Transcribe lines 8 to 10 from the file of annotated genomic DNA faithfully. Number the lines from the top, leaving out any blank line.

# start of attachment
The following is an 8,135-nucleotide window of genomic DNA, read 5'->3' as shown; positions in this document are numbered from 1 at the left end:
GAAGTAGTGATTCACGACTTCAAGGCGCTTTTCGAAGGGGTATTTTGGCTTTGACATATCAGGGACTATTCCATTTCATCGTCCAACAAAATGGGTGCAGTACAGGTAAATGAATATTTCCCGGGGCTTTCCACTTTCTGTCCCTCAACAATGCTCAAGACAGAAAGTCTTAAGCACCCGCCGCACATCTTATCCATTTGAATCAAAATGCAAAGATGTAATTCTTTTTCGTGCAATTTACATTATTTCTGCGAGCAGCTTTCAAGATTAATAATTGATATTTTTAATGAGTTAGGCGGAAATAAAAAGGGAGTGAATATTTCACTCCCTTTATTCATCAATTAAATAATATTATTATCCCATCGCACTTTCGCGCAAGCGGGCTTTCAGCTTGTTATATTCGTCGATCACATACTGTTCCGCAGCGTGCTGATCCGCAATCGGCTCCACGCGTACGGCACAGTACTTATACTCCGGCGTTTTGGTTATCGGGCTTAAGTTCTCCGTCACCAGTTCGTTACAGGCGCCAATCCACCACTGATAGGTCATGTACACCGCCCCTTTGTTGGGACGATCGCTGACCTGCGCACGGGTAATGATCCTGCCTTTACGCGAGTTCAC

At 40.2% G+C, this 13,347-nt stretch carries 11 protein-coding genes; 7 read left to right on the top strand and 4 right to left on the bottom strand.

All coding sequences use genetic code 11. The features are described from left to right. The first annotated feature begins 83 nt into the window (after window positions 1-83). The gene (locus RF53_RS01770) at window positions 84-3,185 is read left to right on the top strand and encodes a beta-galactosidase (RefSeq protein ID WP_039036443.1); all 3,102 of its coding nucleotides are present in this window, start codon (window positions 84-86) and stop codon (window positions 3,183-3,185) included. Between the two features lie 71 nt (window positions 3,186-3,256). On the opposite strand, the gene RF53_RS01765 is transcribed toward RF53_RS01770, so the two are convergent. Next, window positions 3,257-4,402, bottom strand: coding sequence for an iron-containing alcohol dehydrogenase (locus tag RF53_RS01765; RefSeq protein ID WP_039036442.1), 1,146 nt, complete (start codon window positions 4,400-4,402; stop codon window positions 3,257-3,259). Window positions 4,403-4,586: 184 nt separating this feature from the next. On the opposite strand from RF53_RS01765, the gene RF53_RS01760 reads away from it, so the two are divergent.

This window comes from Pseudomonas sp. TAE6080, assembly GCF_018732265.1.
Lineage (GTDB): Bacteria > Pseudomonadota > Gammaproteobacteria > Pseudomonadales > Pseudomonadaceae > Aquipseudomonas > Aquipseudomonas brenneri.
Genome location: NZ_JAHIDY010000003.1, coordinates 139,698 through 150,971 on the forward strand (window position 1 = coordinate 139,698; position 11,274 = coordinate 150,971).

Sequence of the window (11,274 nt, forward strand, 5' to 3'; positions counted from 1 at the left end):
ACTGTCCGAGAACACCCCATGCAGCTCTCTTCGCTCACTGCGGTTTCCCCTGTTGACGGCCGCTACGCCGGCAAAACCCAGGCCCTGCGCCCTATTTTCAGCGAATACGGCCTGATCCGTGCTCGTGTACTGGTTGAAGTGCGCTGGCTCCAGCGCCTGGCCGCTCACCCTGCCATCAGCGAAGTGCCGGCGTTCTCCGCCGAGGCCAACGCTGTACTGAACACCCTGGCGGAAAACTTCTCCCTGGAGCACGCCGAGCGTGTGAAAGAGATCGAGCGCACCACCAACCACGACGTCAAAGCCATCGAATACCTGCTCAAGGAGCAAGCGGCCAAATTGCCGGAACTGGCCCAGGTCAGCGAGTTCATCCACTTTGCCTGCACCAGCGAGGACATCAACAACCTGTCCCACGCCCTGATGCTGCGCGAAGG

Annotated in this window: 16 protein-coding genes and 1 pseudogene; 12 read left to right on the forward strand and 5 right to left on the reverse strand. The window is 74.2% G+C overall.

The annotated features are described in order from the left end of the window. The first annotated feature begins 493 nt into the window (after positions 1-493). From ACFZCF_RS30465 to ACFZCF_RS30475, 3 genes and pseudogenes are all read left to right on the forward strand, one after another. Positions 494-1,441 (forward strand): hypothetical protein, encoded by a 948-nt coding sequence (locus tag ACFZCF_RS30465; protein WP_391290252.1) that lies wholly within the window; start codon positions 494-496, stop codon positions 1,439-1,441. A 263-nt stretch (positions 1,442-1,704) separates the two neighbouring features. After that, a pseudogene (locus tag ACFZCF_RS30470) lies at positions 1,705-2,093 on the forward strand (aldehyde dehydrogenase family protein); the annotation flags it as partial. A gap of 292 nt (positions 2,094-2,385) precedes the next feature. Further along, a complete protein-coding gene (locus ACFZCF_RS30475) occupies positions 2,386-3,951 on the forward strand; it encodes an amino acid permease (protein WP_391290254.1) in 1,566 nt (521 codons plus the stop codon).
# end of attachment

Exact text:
Sequence of the window (11,274 nt, forward strand, 5' to 3'; positions counted from 1 at the left end):
ACTGTCCGAGAACACCCCATGCAGCTCTCTTCGCTCACTGCGGTTTCCCCTGTTGACGGCCGCTACGCCGGCAAAACCCAGGCCCTGCGCCCTATTTTCAGCGAATACGGCCTGATCCGTGCTCGTGTACTGGTTGAAGTGCGCTGGCTCCAGCGCCTGGCCGCTCACCCTGCCATCAGCGAAGTGCCGGCGTTCTCCGCCGAGGCCAACGCTGTACTGAACACCCTGGCGGAAAACTTCTCCCTGGAGCACGCCGAGCGTGTGAAAGAGATCGAGCGCACCACCAACCACGACGTCAAAGCCATCGAATACCTGCTCAAGGAGCAAGCGGCCAAATTGCCGGAACTGGCCCAGGTCAGCGAGTTCATCCACTTTGCCTGCACCAGCGAGGACATCAACAACCTGTCCCACGCCCTGATGCTGCGCGAAGG

Annotated in this window: 16 protein-coding genes and 1 pseudogene; 12 read left to right on the forward strand and 5 right to left on the reverse strand. The window is 74.2% G+C overall.